The number of nuclear weapons in the world is declining, but at the same time it is being modernized. Nuclear powers see it as the basis of their defense strategy. DW is about the main findings of the SIPRI annual report. Over the past year, there has been a little less nuclear weapons in the world, but they are being actively modernized, follows from the annual report of the Stockholm Peace Research Institute (SIPRI), published on Monday, June 18.
Smaller not modern
Last 2017, it would seem, became a special one for opponents of nuclear weapons: 122 UN countries approved an agreement according to which they undertake to never, under any circumstances, develop, test or produce this type of weapon. However, the advance of the world without nuclear weapons from this did not come much closer.
According to SIPRI, in the world today there are 14,465 nuclear warheads that are at the disposal of nine states – the United States, Russia, Britain, France, China, India, Pakistan, Israel and North Korea. And these countries are not at all going to give up their nuclear arsenal.
Compared to the previous year, the total number of nuclear warheads has slightly decreased (it was 14,935), but at the same time the existing weapons are being modernized, SIPRI expert Shannon Kyle said in an interview with DW. “That is, an obsolete weapon is being replaced. Some types of weapons are already 40-50 years old, but new nuclear weapons with new capabilities and technical functions are being developed, ”he stated.
In February, the United States confirmed the development of new types of nuclear weapons by unveiling its updated nuclear doctrine. This should affect Germany. The Federal Republic of Germany does not have its own nuclear weapons, but it is believed that up to 20 U.S. nuclear weapons of the B61 type are stored at the Buchel airbase. They must also be replaced by more modern nuclear warheads with high-precision guidance.
In total, Washington intends to spend $ 400 billion on upgrading its nuclear arsenal by 2026. But smaller nuclear powers like India and Pakistan are participating in a “strategic arms race,” Shannon Kyle warns: they are developing new weapons and at the same time increasing their production capacity to produce nuclear fuel. Nuclear weapons remain the backbone of the defense strategy of nuclear powers, SIPRI analyst notes.
Arms control in doubt
In light of the tensions between Washington and Moscow, Kyle fears for the future of nuclear arms control treaties: “At the moment, I am concerned about the fact that political and strategic relations between the US and Russia are actually destroyed, and these two countries account for 92 percent of the global nuclear arsenal “.
If after the expiration of the agreement between the Russian Federation and the United States on measures to further reduce and limit strategic offensive arms (START III), new agreements are not adopted, then there will be no contractual restrictions on arsenals, Shannon Kyle warns. START III is valid until 2021. “We are clearly moving away from the prospect of a world without nuclear weapons, which Barack Obama talked about in 2009,” he continued.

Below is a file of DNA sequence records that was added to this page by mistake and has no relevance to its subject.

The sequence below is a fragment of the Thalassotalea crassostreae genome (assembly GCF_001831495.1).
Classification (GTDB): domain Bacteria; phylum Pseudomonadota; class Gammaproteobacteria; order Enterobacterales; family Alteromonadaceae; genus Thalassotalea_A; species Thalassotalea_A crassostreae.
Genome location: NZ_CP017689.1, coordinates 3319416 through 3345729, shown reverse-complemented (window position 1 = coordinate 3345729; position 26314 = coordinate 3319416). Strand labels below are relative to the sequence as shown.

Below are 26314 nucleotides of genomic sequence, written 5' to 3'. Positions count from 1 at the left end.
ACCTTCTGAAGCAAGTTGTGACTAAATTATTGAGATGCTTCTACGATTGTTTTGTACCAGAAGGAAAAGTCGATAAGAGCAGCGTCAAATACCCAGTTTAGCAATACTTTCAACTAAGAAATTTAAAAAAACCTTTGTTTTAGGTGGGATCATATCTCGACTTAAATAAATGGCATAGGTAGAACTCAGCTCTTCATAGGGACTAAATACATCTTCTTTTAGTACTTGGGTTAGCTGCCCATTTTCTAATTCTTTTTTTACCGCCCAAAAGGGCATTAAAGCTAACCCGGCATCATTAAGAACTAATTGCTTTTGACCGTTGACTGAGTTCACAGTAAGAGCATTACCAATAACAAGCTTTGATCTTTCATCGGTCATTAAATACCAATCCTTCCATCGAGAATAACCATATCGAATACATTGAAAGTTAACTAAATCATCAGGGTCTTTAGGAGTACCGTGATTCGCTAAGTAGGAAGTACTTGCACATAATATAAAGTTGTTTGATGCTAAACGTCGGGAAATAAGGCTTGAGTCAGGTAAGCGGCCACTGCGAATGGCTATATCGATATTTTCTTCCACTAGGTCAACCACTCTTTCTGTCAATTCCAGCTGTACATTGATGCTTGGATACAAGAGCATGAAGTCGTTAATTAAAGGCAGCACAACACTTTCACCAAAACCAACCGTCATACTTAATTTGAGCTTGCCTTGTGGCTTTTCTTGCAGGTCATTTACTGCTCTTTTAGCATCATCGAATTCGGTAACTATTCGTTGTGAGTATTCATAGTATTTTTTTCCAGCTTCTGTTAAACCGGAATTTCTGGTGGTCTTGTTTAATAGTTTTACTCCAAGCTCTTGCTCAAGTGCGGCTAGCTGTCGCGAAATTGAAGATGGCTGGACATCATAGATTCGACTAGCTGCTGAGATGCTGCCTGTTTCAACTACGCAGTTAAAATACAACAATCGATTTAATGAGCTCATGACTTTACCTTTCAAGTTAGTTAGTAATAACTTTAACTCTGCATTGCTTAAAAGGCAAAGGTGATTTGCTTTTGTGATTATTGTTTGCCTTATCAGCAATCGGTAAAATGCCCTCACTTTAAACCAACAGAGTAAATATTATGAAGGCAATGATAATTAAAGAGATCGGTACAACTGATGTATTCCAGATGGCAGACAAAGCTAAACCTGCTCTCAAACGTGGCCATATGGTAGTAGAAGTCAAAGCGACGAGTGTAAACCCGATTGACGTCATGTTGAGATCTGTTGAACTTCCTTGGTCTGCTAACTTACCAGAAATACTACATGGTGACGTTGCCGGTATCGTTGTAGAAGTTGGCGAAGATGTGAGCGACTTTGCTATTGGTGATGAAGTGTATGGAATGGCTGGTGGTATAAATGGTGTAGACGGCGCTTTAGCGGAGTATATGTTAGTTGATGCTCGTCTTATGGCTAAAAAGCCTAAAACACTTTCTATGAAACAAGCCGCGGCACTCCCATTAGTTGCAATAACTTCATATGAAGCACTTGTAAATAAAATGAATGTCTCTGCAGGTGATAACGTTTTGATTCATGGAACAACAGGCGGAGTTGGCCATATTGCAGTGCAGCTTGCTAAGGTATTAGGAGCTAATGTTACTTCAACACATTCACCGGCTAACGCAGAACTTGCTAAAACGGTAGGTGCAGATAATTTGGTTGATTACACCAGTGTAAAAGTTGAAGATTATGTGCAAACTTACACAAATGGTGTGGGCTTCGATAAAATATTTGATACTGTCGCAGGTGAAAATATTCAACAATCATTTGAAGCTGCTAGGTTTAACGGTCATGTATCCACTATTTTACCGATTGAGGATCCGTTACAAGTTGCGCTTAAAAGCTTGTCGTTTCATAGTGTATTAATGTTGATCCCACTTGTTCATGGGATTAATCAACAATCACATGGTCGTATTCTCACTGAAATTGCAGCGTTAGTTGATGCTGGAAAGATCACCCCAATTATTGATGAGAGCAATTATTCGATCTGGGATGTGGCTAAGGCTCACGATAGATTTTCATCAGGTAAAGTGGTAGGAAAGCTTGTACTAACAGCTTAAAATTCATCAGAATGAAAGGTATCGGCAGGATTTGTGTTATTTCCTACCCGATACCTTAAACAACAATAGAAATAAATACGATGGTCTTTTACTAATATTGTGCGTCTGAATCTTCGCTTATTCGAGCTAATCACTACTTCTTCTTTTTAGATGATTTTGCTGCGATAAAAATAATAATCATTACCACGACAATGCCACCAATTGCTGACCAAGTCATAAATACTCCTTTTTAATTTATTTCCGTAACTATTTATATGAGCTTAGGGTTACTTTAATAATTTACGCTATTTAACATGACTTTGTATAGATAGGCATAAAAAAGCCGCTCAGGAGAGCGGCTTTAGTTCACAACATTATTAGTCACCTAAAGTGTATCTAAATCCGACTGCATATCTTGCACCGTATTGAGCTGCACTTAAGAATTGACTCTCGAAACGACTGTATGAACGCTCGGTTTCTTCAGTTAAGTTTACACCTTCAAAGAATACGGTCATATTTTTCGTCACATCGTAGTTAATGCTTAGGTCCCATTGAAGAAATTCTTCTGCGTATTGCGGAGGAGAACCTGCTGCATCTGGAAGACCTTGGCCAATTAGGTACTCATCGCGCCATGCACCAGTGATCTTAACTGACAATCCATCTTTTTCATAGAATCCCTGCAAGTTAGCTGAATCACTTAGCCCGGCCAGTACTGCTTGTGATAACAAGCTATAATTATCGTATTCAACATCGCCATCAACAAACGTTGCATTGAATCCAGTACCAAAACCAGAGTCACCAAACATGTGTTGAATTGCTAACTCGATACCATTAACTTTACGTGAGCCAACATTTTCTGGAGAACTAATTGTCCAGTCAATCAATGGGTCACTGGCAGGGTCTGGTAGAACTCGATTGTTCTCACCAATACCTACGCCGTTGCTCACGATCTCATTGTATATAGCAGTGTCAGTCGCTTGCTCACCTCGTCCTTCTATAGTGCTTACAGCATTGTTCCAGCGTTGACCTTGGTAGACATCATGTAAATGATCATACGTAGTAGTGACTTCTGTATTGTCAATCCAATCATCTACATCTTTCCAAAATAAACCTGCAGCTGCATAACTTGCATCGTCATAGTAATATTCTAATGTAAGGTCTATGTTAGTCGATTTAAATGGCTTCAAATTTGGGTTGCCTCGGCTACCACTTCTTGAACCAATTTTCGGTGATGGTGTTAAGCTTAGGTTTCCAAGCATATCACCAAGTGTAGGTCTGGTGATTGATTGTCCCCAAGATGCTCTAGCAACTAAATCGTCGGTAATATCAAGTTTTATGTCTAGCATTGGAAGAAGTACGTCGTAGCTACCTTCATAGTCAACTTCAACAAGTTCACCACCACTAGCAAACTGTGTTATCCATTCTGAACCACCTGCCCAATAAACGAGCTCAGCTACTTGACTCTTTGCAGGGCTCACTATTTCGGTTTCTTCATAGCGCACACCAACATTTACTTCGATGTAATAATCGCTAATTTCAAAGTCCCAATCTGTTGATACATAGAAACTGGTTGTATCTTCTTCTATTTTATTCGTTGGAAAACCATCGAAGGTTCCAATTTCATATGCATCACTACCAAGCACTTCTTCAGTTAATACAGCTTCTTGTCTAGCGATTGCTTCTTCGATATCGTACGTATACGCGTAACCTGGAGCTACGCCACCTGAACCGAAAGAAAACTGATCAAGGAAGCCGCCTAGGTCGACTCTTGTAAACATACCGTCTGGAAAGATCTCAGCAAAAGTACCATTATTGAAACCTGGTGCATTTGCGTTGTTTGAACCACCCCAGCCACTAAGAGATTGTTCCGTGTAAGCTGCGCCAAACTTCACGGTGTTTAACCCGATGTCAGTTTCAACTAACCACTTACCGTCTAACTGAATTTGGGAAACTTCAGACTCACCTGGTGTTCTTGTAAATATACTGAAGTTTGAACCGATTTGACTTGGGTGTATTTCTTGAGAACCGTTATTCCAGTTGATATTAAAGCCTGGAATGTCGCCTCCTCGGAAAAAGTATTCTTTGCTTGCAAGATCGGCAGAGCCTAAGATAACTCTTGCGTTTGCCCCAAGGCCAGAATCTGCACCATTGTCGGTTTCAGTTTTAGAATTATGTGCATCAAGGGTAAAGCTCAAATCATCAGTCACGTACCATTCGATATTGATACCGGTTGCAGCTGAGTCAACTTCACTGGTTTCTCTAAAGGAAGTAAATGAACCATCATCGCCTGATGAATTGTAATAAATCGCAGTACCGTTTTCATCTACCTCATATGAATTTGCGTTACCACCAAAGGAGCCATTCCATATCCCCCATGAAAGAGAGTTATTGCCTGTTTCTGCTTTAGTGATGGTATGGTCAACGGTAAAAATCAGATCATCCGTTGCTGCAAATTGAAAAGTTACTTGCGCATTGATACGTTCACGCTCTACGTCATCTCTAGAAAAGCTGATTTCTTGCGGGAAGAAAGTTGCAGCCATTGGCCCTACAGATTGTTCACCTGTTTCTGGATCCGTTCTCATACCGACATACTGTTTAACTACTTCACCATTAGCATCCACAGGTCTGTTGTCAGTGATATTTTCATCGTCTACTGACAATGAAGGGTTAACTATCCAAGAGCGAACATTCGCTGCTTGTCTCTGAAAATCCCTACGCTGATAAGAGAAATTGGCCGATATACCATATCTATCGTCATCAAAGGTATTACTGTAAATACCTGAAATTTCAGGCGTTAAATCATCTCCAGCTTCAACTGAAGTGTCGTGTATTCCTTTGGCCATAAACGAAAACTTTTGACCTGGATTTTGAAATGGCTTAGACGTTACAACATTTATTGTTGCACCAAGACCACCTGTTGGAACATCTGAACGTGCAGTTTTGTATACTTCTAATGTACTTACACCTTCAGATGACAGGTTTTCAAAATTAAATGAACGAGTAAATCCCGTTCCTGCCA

Last year, the SIPRI expert, who has long been monitoring the nine nuclear powers, was most struck by the technical successes demonstrated by the DPRK during test launches of long-range missiles with nuclear warheads. According to him, it is difficult to predict whether the meeting between US President Donald Trump and North Korean leader Kim Jong Un will contribute to nuclear disarmament of Pyongyang: “I look at this with skepticism.” At the same time, this meeting opened the door for further measures to increase mutual trust, Kyle admits.
Record military spending after the Cold War
The SIPRI report also emphasizes that since the end of the Cold War, the world has not spent as much on defense as in 2017. The total amount of military spending rose to $ 1.739 trillion, or $ 230 per person living on Earth. A year earlier, this figure was 227 dollars per person.
The change in defense spending was uneven. The increase in allocated funds in East Asia is noteworthy: for example, China’s military budget has grown by 5.6 percent to $ 228 billion. In Europe, the picture is mixed: Eastern European countries in 2017 markedly reduced their defense spending compared to the previous year, and countries of Central and Western Europe, on the contrary, increased them.
Germany, according to official figures, spent 37 billion euros (about 43.5 billion dollars) on the Bundeswehr last year, that is, 2 billion euros more than a year earlier. The United States still has the largest defense budget – $ 610 billion, followed by China, Saudi Arabia and Russia.
Arms trade is growing
SIPRI data point to another trend: over the past decade, world trade in military products has grown markedly. In the early 2000s, it was at its lowest level since the Cold War, but then everything changed.
Among the largest exporters of defense products, the first positions are occupied by the USA and Russia. Following them are also France and Germany.